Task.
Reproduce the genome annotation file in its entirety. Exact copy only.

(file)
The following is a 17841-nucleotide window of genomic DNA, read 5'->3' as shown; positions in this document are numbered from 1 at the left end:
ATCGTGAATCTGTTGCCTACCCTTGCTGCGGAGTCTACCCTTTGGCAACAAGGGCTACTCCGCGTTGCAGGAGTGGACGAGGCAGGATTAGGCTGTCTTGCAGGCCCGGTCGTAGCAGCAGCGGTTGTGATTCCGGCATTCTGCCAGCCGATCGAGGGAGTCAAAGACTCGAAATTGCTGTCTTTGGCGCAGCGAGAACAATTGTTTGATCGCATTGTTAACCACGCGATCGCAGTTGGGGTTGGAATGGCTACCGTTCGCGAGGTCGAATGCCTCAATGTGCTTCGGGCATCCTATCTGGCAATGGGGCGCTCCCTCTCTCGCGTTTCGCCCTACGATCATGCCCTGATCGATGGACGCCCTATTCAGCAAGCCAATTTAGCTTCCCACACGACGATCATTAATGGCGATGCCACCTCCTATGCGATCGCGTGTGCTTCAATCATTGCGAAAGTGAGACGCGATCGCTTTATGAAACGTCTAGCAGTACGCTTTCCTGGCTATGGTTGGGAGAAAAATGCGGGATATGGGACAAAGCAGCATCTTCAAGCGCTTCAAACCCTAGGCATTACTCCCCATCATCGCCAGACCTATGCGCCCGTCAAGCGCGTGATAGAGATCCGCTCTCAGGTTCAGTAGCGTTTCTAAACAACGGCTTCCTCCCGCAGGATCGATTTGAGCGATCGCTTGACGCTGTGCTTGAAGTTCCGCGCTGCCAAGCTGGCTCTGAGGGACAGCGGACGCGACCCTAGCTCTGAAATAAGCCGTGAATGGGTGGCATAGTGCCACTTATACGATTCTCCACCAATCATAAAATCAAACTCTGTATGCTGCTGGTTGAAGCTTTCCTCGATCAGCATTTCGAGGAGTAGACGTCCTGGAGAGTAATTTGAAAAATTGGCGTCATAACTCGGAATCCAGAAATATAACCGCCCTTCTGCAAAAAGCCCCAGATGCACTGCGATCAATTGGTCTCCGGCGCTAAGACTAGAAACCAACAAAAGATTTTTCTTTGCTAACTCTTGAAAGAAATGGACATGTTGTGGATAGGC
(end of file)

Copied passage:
The following is a 17841-nucleotide window of genomic DNA, read 5'->3' as shown; positions in this document are numbered from 1 at the left end:
ATCGTGAATCTGTTGCCTACCCTTGCTGCGGAGTCTACCCTTTGGCAACAAGGGCTACTCCGCGTTGCAGGAGTGGACGAGGCAGGATTAGGCTGTCTTGCAGGCCCGGTCGTAGCAGCAGCGGTTGTGATTCCGGCATTCTGCCAGCCGATCGAGGGAGTCAAAGACTCGAAATTGCTGTCTTTGGCGCAGCGAGAACAATTGTTTGATCGCATTGTTAACCACGCGATCGCAGTTGGGGTTGGAATGGCTACCGTTCGCGAGGTCGAATGCCTCAATGTGCTTCGGGCATCCTATCTGGCAATGGGGCGCTCCCTCTCTCGCGTTTCGCCCTACGATCATGCCCTGATCGATGGACGCCCTATTCAGCAAGCCAATTTAGCTTCCCACACGACGATCATTAATGGCGATGCCACCTCCTATGCGATCGCGTGTGCTTCAATCATTGCGAAAGTGAGACGCGATCGCTTTATGAAACGTCTAGCAGTACGCTTTCCTGGCTATGGTTGGGAGAAAAATGCGGGATATGGGACAAAGCAGCATCTTCAAGCGCTTCAAACCCTAGGCATTACTCCCCATCATCGCCAGACCTATGCGCCCGTCAAGCGCGTGATAGAGATCCGCTCTCAGGTTCAGTAGCGTTTCTAAACAACGGCTTCCTCCCGCAGGATCGATTTGAGCGATCGCTTGACGCTGTGCTTGAAGTTCCGCGCTGCCAAGCTGGCTCTGAGGGACAGCGGACGCGACCCTAGCTCTGAAATAAGCCGTGAATGGGTGGCATAGTGCCACTTATACGATTCTCCACCAATCATAAAATCAAACTCTGTATGCTGCTGGTTGAAGCTTTCCTCGATCAGCATTTCGAGGAGTAGACGTCCTGGAGAGTAATTTGAAAAATTGGCGTCATAACTCGGAATCCAGAAATATAACCGCCCTTCTGCAAAAAGCCCCAGATGCACTGCGATCAATTGGTCTCCGGCGCTAAGACTAGAAACCAACAAAAGATTTTTCTTTGCTAACTCTTGAAAGAAATGGACATGTTGTGGATAGGC